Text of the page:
Keep your eyes on Jesus, who both began and finished this race we’re in. Study how he did it. Because he never lost sight of where he was headed — that exhilarating finish in and with God — he could put up with anything along the way: cross, shame, whatever. And now he’s there, in the place of honor, right alongside God. When you find yourself flagging in your faith, go over that story again, item by item, that long litany of hostility he plowed through. That will shoot adrenaline into your souls!
. . . So don’t feel sorry for yourselves . . . God is educating you; that’s why you must never drop out. . . .This trouble you’re in isn’t punishment; it’s training, the normal experience of children. (Hebrews 12:1-3;7-11 The Message)
” . . . anyone who does not carry his cross and follow me cannot be my disciple.” (Luke 14:27)
The willingness to suffer for our faith is perhaps the most challenging and least-emphasized aspect of the Christian life, at least in the Western world. We welcome the strength, the peace, the comfort, the hope that is found in our new life in Christ. We welcome all these things especially in the midst of our suffering, but we don’t welcome the suffering itself.
If Jesus’ first words of teaching had been, “Come to Me and suffer with Me,” how many would have eagerly stepped forward? But at the right time, He made it clear to the large crowds following Him that they should count the cost before they signed on (Luke 14:25-35; Matt 10:38-39). He also promised a reward unobtainable by any other means: eternal life. (Mark 8:34-35; Luke 18:29-30; John 12:35).
The rest of the New Testament is replete with references to suffering as part and parcel of life in Christ. Here are a few:
For it has been granted to you on behalf of Christ not only to believe in him, but also to suffer for him. (Phil 1:29)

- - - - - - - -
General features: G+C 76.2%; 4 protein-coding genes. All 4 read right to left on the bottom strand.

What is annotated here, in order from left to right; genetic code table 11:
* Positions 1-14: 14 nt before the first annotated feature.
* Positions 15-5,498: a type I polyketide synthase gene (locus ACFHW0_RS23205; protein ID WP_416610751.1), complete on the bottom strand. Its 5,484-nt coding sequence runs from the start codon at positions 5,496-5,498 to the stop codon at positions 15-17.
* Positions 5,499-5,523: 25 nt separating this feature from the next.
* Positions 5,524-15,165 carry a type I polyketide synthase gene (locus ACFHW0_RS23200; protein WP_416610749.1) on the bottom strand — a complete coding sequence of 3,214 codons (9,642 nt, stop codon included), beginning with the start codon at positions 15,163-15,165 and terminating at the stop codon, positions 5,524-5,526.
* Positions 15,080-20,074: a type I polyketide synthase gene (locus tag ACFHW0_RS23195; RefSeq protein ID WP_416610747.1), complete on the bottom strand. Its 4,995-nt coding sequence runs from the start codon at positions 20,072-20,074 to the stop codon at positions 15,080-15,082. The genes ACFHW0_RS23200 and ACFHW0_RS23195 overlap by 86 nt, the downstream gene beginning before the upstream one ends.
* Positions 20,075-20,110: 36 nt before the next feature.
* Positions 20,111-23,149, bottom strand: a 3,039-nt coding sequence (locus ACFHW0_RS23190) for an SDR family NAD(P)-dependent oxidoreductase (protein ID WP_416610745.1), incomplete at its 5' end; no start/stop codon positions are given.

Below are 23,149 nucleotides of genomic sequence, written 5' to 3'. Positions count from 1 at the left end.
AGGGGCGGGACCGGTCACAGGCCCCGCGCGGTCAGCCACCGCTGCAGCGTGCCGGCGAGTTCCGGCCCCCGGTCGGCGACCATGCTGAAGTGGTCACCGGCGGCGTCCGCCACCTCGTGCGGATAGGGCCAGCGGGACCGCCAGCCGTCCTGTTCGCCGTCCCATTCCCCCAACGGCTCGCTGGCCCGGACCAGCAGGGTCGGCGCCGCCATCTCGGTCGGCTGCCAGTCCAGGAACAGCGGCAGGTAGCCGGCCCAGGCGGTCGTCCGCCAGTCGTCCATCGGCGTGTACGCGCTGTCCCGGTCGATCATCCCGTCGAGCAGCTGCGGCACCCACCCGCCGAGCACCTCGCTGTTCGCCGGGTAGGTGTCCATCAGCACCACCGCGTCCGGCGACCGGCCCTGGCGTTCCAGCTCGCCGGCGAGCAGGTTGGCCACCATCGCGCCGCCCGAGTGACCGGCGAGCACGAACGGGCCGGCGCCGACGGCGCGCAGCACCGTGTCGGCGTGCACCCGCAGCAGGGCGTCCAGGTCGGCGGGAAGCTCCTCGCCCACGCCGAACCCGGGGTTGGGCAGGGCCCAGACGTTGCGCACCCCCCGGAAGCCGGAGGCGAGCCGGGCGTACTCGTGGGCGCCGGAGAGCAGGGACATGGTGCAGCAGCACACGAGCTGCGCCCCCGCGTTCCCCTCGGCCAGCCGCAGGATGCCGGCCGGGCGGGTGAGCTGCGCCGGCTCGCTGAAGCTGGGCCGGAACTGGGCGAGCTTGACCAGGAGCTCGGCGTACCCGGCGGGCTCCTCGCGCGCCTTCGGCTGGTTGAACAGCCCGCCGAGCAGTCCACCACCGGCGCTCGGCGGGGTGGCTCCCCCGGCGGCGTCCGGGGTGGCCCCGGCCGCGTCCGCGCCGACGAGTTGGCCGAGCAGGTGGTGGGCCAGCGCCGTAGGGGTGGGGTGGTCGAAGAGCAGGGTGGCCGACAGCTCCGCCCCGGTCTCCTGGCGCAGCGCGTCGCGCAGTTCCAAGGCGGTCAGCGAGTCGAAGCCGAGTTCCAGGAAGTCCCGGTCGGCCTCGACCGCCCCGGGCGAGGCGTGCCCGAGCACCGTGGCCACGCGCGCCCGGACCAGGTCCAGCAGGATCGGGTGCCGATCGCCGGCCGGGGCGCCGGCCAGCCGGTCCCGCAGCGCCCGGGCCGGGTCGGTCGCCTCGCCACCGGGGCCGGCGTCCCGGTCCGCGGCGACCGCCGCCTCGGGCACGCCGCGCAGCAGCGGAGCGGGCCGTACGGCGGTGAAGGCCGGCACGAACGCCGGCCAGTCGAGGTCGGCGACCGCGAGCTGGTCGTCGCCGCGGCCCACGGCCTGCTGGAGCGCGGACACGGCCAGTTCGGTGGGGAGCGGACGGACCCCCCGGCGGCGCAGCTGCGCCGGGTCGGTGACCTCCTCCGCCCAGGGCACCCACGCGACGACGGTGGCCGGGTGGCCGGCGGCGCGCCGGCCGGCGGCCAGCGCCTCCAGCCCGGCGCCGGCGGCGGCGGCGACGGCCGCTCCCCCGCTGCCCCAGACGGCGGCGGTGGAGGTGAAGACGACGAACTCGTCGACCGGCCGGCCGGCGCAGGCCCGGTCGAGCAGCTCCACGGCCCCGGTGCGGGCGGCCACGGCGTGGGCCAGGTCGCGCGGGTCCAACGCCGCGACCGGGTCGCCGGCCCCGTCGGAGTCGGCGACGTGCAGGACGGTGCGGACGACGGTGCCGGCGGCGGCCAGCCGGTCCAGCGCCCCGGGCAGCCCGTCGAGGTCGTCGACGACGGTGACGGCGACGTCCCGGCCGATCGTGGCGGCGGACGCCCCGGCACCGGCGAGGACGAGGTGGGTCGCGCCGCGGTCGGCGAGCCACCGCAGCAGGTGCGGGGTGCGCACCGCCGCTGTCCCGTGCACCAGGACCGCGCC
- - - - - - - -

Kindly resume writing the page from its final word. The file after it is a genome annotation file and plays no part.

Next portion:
I want to know Christ — yes, to know the power of his resurrection and participation in his sufferings . . . (Phil 3:10)
Now if we are children, then we are heirs — heirs of God and co-heirs with Christ, if indeed we share in his sufferings in order that we may share in his glory. (Rom 8:17)
For just as we share abundantly in the sufferings of Christ, so also our comfort abounds through Christ. (2Cor 1:5)
If we love Jesus and have His heart, we will suffer because we see those around us rejecting Him, ignoring Him, disgracing Him — and suffering for it. Whatever the “normal” suffering that comes in our personal circumstances, our knowledge of God and His will for us causes us to suffer because we see those around us headed for the abyss, through ignorance or defiance.
What does the cross teach us about love?
- Love brings meaning and joy to life. It also brings suffering. The more we love, the more we open ourselves up to suffering with and for those we love.
- Authentic love includes a willingness to suffer. Parents who choose to have children don’t welcome the prospect of birth defects, or life-changing disabilities, but are willing to endure anything for the new life they cherish.
- Mature love is clear-eyed and doesn’t wear rose-colored glasses. It sees things as they are, and themselves as they are. Those who love maturely know that without God, they can do nothing.
- Love that has been trained by Christ has an eternal perspective that changes everything. It sees beyond the pain of Good Friday to focus on the astonishing joy of Resurrection Sunday.
Whatever suffering our training for the Kingdom involves, it will evaporate like a mist in the Sonrise!